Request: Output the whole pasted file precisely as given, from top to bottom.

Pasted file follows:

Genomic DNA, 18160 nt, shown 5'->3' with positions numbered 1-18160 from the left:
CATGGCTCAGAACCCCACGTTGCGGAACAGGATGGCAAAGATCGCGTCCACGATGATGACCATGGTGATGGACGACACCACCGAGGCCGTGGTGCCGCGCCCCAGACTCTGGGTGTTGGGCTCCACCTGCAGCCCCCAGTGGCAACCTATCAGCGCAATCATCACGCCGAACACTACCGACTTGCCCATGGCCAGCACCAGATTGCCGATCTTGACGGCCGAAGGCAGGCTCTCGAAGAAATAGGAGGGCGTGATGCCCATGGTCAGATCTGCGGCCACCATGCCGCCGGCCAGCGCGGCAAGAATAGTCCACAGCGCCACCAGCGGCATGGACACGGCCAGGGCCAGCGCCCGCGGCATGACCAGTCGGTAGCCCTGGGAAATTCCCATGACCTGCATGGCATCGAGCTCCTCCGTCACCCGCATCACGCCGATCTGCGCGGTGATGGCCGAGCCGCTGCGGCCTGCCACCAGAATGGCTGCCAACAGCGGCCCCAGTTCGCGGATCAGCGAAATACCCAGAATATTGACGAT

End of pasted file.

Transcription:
Genomic DNA, 18160 nt, shown 5'->3' with positions numbered 1-18160 from the left:
CATGGCTCAGAACCCCACGTTGCGGAACAGGATGGCAAAGATCGCGTCCACGATGATGACCATGGTGATGGACGACACCACCGAGGCCGTGGTGCCGCGCCCCAGACTCTGGGTGTTGGGCTCCACCTGCAGCCCCCAGTGGCAACCTATCAGCGCAATCATCACGCCGAACACTACCGACTTGCCCATGGCCAGCACCAGATTGCCGATCTTGACGGCCGAAGGCAGGCTCTCGAAGAAATAGGAGGGCGTGATGCCCATGGTCAGATCTGCGGCCACCATGCCGCCGGCCAGCGCGGCAAGAATAGTCCACAGCGCCACCAGCGGCATGGACACGGCCAGGGCCAGCGCCCGCGGCATGACCAGTCGGTAGCCCTGGGAAATTCCCATGACCTGCATGGCATCGAGCTCCTCCGTCACCCGCATCACGCCGATCTGCGCGGTGATGGCCGAGCCGCTGCGGCCTGCCACCAGAATGGCTGCCAACAGCGGCCCCAGTTCGCGGATCAGCGAAATACCCAGAATATTGACGAT